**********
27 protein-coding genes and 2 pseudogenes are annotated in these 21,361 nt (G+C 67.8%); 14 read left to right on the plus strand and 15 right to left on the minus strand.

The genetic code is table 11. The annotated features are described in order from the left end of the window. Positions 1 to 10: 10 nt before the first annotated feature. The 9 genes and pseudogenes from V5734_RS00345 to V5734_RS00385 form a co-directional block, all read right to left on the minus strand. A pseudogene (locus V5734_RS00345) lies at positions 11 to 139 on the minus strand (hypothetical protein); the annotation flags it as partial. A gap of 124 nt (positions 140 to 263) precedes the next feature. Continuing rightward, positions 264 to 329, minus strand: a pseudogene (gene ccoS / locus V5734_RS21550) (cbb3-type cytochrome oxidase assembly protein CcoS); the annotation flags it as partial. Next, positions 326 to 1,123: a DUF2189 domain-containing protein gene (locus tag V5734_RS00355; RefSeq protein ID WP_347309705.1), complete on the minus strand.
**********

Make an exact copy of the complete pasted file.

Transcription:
27 protein-coding genes and 2 pseudogenes are annotated in these 21,361 nt (G+C 67.8%); 14 read left to right on the plus strand and 15 right to left on the minus strand.

The genetic code is table 11. The annotated features are described in order from the left end of the window. Positions 1 to 10: 10 nt before the first annotated feature. The 9 genes and pseudogenes from V5734_RS00345 to V5734_RS00385 form a co-directional block, all read right to left on the minus strand. A pseudogene (locus V5734_RS00345) lies at positions 11 to 139 on the minus strand (hypothetical protein); the annotation flags it as partial. A gap of 124 nt (positions 140 to 263) precedes the next feature. Continuing rightward, positions 264 to 329, minus strand: a pseudogene (gene ccoS / locus V5734_RS21550) (cbb3-type cytochrome oxidase assembly protein CcoS); the annotation flags it as partial. Next, positions 326 to 1,123: a DUF2189 domain-containing protein gene (locus tag V5734_RS00355; RefSeq protein ID WP_347309705.1), complete on the minus strand.